Writer/director Neill Blomkamp's 2009 debut feature film District 9 was surprisingly successful both creatively and commercially; the $30 million independently produced sci-fi movie earned four Oscar nominations, including one for Best Picture. The film was praised for its visual effects, thematic content (allusions to apartheid), and its impressive action sequences, and Blomkamp immediately became a person of interest to sci-fi fans. Now he's back with Elysium, another piece of social commentary wrapped in a science fiction package. But does it live up to the promise of his first feature?
Writer/Director: Neill Blomkamp
Starring: Matt Damon, Alice Braga, Jodie Foster, Sharlto Copley
Damon plays Max, an ex-con living in the slums of Los Angeles (which, in the year 2154, looks like a mix of Mexico City and Mega City One) who's turned his back on his crime-ridden past. He just wants an honest day's work, but the robotic drones who patrol the city can't see past the ink on his permanent record, so they constantly harass him. But Max's past catches up with him in the form of his childhood sweetheart Frey (Alice Braga), who has returned to town with her sick daughter in tow. They reconnect, and it looks like everything might work out.
Just as things seem to be on the upswing for our hero, an accident at work douses him with radiation. He has only five days to live, and only one way to survive: get to Elysium, the ring-shaped space station orbiting Earth where only the super-rich live. They have technology to cure any disease or injury, but they won't share it with the underprivileged down below. Donning a weaponized mech suit, Max gets involved with the shady characters from his past in order to buy his way to Elysium, but ends up facing off against Kruger (Sharlto Copley), an ruthless former soldier used as a mercenary by Elysium's Secretary of Defense (Jodie Foster) to stop Max and his team from making it up to their Utopian paradise.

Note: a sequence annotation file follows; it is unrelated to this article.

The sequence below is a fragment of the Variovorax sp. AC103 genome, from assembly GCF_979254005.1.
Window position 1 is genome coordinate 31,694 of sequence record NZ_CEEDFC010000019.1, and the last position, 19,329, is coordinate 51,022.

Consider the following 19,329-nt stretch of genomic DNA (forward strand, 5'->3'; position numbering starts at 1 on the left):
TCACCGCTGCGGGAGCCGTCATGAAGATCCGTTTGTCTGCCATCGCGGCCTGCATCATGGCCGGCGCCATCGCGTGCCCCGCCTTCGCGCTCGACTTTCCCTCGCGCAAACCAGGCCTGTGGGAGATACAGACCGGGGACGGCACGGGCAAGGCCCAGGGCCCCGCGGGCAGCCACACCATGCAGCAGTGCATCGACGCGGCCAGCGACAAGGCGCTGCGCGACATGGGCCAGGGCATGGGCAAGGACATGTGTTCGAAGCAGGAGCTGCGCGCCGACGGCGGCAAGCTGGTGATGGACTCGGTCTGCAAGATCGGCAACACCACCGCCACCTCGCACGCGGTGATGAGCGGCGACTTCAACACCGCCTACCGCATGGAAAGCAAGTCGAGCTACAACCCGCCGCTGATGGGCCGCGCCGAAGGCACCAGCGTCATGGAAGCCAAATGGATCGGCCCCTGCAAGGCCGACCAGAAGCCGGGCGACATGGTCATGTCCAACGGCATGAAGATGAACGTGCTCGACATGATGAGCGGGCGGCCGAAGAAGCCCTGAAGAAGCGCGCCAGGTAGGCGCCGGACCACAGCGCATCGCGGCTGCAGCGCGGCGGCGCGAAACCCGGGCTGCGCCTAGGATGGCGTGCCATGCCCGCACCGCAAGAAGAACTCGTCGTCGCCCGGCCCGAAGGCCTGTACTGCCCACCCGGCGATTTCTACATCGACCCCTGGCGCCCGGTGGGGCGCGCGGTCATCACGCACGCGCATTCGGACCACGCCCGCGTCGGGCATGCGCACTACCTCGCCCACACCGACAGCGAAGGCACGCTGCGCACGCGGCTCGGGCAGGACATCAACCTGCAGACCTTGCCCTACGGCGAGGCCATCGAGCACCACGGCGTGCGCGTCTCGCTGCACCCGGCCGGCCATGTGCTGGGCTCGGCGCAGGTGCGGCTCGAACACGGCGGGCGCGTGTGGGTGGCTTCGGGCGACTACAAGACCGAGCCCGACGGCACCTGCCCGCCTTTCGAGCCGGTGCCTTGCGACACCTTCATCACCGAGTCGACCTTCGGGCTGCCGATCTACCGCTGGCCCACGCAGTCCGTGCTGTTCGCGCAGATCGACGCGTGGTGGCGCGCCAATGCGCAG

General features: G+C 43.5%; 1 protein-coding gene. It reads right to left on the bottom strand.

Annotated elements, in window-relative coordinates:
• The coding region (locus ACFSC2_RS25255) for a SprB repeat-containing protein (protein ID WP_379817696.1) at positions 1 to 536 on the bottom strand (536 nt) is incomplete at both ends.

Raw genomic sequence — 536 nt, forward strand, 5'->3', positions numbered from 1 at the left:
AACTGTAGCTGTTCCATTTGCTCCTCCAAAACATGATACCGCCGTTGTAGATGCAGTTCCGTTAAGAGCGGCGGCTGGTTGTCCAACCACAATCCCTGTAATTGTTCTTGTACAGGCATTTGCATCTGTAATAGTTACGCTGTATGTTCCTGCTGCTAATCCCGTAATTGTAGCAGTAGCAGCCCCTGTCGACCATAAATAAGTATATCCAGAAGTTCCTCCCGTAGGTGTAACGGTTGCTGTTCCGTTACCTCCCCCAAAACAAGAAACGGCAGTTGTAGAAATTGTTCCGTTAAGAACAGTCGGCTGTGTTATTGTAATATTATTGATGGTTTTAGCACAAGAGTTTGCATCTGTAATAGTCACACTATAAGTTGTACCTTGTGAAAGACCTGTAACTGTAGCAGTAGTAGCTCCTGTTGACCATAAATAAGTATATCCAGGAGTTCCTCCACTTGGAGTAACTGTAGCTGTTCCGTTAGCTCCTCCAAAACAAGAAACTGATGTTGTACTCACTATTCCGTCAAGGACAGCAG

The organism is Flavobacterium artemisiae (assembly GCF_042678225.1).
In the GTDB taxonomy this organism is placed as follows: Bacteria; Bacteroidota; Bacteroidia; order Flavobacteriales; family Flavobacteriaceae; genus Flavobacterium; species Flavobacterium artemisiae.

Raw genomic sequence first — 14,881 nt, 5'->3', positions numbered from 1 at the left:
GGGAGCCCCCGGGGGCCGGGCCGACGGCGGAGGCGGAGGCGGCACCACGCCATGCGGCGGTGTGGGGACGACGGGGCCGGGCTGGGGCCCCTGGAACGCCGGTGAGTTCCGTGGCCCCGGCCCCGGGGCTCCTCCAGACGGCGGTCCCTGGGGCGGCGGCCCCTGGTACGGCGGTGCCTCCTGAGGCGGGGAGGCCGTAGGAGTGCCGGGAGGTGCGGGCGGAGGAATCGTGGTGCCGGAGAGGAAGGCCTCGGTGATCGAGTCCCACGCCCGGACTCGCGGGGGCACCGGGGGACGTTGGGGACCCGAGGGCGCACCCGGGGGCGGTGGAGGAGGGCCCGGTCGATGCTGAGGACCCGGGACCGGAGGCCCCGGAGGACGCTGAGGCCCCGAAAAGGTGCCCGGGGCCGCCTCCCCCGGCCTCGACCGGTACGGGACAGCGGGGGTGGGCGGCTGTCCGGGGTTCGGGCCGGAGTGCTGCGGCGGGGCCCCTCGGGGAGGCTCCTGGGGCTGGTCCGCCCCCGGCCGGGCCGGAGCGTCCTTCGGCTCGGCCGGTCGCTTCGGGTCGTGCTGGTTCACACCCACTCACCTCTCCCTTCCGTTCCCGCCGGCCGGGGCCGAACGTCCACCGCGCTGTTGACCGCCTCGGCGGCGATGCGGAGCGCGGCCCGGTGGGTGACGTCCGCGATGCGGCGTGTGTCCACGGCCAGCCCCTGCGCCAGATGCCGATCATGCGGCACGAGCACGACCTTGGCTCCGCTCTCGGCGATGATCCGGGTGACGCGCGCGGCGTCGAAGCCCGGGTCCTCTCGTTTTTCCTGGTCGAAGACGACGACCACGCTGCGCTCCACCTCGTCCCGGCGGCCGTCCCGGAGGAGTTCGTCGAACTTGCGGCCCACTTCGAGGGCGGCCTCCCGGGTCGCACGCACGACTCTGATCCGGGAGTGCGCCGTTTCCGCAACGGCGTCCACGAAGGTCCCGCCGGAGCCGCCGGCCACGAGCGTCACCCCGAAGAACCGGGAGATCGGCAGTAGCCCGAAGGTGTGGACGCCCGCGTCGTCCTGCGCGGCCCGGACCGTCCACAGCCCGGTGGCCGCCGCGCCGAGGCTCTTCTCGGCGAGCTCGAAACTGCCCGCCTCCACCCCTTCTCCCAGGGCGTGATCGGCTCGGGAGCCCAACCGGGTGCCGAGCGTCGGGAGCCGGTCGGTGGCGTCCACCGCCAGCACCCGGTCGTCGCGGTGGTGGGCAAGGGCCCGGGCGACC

The ever-relatable Damon does some good work here, and sci-fi queen Alice Braga - who in the past few years alone has appeared in I Am Legend, Repo Men, and Predators - is effective as a vulnerable-yet-fiercely protective mother. Jodie Foster and William Fichtner ooze contempt as Elysium citizens forced to deal with their "lesser" human brethren, and guys like Diego Luna and Elite Squad star Wagner Moura turn in solid performances as grimy Earthlings who do what is necessary to survive in their dusty, trash-filled surroundings. But perhaps the most memorable performance is Sharlto Copley's as Kruger, snarling through the film with a feral beard, robotic implants buried in his skin, and a complete lack of morality.
Elysium is a fascinating sophomore effort from Blomkamp because it takes both the strengths and weaknesses of District 9 and amplifies them, resulting in a film that has slick action, wondrous special effects, and stunning world building but is also extremely heavy-handed with its messages. The metaphors here are so obvious they border on obnoxious, and when Frey's cute little daughter stops to tell Max a story, the movie may as well be waving a sign that says, "this is how the entire rest of the narrative will play out."
Still, despite its heavy-handedness, it's nice to see a movie that has a strong point of view, however overt it comes across. It definitely doesn't add anything new to the conversation about immigration or social imbalance - the story is essentially an "equality for all" morality tale - but at least Blomkamp presents ideas worth discussing. As with so many other films this summer, Elysium suffers in its third act and ultimately devolves into a series of biomechanical dudes beating the hell out of each other, sort of like a stripped down version of Pacific Rim. It seems designed to give the audience catharsis in seeing the 1% get what's coming to them, but it's tough to take the film's messages seriously when it jarringly transitions from simple social commentary to a very conventional game of Punch The Bad Guy.
I'll be interested to see if Blomkamp eschews the social commentary aspects in his next project altogether, but if he decides to make that his hallmark as a storyteller, I'm hoping he finds a co-writer who can weave it into his larger story with more subtlety than we saw here. But if nothing else, see this film for the remarkable, near photo-real visuals and the impressive dual worlds that he and his design team created. Until next time...